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The Top 100 Social media Brands By Industry

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The Top 100 Social media Brands By Industry

  1. Follow Social March 2011 Comment Brands Tag 100Friend Share Like Tweet Alert Invite Report Digg Status
  2. Foreword 1 page 3 Contents Key insights Best practice2 page 4 6 page 15 Social brand Methodology 3 indicators 7 page 21 page 5 Acknowledgements4 Learnings page 10 8 page 22 Get in touch 5 The ranking page 11 9 page 23 Appendix 10 page 24 2
  3. Media 1 Foreword Relationships Can a brand not be social? If you’re on this list, well done. First or hundredth, your efforts The first is a willingness to actively listen and respond to what people care about. The second is a So, can a brand choose not to be social? The answer is yes, but we have been noticed and we thank demonstration of appropriate Social is a disruption wouldn’t recommend it. Ignoring you for them. social behaviours that are to the fabric of a change is rarely a good strategy. compelling, true, authentic and brand that is ignored This is the first Social Brands 100 transparent. Finally, is an ability If the web was a disruption at that brand’s risk and we hope the start of many to create a win-win relationship that many brands were slow to Spaces conversations about what makes with individuals, where the reason embrace, social is a disruption a brand social. for doing something is driven by to the fabric of a brand that is what the community needs, not ignored at that brand’s risk. Our sincere thanks go to those simply by what the brand wants. Herein lies the evolved challenge who helped us put together of the brand owner. Not to this collection. To those who We all know social media has communicate a better brand, expressed their passion and disrupted branding, but it’s more but to be a better brand. Principles beliefs to nominate a brand, for than a changed communications * Special thanks the Panel who took the time environment and some new In this regard, this list is the must go to our to provide expert opinion, and technology; it’s a profound great and the good of those committed and courageous social to Brandwatch for adding the change in collective behaviour. that are reinventing brands, one brand researcher, insight to support what proved conversation at a time. Jen Welch, who to be commonly shared views*. recorded and Chris Buckley analysed the Let us know whatnversations 30,000 plus tweets, A social brand is measured by its Head of Consulting you think. Join the posts, comments, ability to engage with a connected Headstream likes and other conversation #sb100 people by demonstrating three social interactions that informed this important social principles, Follow @buckers ranking. Frankly, consistently and intrinsically, we’re surprised Jen in all it does. chris.buckley@headstream.com is still talking to us. 3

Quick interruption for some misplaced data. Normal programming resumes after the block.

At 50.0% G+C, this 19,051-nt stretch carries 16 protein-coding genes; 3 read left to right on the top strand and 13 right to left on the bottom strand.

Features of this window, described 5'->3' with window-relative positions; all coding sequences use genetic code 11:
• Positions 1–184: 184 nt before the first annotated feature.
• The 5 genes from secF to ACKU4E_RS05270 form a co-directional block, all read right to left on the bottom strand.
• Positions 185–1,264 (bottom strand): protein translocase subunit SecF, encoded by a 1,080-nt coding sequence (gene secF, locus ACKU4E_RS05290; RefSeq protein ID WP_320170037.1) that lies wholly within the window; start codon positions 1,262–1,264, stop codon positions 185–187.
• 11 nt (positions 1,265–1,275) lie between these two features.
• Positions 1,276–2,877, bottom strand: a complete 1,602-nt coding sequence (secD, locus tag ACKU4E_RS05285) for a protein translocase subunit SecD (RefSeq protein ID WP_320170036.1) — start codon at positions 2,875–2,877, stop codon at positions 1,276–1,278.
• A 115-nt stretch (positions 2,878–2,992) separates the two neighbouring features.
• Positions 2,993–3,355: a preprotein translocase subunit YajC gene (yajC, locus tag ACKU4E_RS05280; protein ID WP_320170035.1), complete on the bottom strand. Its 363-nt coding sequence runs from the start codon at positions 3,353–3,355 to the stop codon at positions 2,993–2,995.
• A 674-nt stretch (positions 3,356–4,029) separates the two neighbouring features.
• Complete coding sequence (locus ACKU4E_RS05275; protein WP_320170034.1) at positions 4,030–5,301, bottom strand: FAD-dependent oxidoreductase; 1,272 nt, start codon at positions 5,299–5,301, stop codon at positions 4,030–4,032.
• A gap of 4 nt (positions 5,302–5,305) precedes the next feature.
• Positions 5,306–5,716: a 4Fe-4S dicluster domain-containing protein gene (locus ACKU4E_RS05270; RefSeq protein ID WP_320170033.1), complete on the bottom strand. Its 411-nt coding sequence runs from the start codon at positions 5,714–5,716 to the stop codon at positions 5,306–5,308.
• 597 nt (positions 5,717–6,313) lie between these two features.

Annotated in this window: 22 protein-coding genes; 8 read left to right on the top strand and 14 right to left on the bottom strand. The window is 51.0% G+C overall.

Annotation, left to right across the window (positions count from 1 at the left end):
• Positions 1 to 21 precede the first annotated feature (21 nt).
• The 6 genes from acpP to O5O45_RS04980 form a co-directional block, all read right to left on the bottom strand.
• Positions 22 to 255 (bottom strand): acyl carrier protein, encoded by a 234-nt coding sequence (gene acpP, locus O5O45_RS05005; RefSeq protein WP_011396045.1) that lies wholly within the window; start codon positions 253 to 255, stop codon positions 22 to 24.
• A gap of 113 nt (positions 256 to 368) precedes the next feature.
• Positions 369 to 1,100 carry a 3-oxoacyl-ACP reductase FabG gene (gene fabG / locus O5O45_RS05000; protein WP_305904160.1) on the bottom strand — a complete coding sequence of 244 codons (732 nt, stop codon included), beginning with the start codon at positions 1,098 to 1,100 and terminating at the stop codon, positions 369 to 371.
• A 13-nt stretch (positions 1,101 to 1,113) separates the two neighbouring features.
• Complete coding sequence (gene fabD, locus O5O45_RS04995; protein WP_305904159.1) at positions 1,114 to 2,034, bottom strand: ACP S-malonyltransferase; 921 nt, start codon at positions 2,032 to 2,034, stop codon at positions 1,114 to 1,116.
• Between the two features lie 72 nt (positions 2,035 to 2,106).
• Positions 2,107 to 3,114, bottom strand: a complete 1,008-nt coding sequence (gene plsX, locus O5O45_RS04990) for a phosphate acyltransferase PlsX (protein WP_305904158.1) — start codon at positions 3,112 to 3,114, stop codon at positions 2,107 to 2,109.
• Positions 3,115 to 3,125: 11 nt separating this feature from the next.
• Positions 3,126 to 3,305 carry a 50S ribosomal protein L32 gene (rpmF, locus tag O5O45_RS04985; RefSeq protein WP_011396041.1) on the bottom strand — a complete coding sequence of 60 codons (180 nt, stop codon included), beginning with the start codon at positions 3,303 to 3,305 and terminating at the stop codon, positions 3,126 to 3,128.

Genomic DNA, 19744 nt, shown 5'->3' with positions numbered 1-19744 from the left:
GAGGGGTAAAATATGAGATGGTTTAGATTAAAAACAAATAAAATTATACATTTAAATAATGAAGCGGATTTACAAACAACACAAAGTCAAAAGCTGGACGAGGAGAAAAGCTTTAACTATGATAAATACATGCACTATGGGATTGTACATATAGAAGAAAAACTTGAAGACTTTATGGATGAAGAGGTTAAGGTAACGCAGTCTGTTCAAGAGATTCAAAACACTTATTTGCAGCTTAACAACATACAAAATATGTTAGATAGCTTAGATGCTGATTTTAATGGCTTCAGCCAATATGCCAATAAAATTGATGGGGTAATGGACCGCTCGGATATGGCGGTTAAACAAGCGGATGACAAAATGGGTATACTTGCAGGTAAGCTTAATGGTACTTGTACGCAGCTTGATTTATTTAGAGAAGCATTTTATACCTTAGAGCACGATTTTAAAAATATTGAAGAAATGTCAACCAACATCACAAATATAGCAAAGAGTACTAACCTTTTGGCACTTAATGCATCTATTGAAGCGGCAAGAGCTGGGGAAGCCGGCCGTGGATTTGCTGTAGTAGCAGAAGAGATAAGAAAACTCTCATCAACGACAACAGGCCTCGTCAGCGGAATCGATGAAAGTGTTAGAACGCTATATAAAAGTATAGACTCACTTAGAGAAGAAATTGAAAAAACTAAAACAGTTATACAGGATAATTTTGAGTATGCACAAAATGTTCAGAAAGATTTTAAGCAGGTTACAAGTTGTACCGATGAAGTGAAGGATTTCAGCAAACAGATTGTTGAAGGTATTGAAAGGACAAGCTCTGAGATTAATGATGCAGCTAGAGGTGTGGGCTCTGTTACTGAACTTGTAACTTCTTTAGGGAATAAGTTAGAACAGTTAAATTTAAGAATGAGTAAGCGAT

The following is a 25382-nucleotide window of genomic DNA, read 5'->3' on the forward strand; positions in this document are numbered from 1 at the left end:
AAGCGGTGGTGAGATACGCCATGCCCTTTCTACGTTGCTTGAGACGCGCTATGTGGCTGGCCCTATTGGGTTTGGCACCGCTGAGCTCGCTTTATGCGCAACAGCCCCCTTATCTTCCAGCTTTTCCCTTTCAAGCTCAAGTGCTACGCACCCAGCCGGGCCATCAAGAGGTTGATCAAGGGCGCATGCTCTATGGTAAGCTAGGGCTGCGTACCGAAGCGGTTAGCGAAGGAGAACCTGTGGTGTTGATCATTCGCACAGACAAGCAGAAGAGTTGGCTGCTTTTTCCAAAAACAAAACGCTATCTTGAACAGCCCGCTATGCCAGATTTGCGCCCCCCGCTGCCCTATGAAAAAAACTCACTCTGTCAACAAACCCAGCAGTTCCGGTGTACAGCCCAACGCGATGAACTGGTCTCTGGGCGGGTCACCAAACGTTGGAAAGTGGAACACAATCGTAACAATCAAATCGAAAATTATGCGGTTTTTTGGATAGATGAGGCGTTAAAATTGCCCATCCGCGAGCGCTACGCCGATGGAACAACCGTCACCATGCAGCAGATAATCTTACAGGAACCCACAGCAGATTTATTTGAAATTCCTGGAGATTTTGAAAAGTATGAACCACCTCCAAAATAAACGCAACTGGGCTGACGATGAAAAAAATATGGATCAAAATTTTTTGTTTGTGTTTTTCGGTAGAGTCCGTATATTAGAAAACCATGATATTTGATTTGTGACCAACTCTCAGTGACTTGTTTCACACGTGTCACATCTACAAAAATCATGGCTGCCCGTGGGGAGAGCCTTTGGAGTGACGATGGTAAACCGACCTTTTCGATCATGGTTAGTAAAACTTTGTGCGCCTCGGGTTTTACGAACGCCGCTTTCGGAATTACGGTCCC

4. Media 2 Key insights Our objective was to create a ranking of 100 different brands based on their social activity. Relationships Our approach carefully balanced the fact that a popular brand is not necessarily a social brand, The study shows that being a truly social brand can represent a major challenge, from how Our methodology meant that A social brand is and vice versa. Big brands are engagement is undertaken within any brand could be put forward, measured by its likely to invest more in social, different communities, to the with nominations being received ability to engage with so we sought a means for expectation that is formed by through Twitter. accessing a brand’s sociability people towards that brand. a connected people Spaces that truly rewarded the best For us, a social brand is social brand behaviours. More So what are the three indicators measured by its ability to engage detail on this is available in the that best capture this effort? with a connected people and Methodology section. our methodology allowed us to effectively compare brands of Our findings show that, whilst any type, sector and size. Twenty there is no common route to a different sectors are represented brand becoming social, for those Principles in the ranking, ranging from in our 100 ranking, there is an multinationals, to small UK based apparent understanding of the enterprises. need to engage people in a different way.nversations 4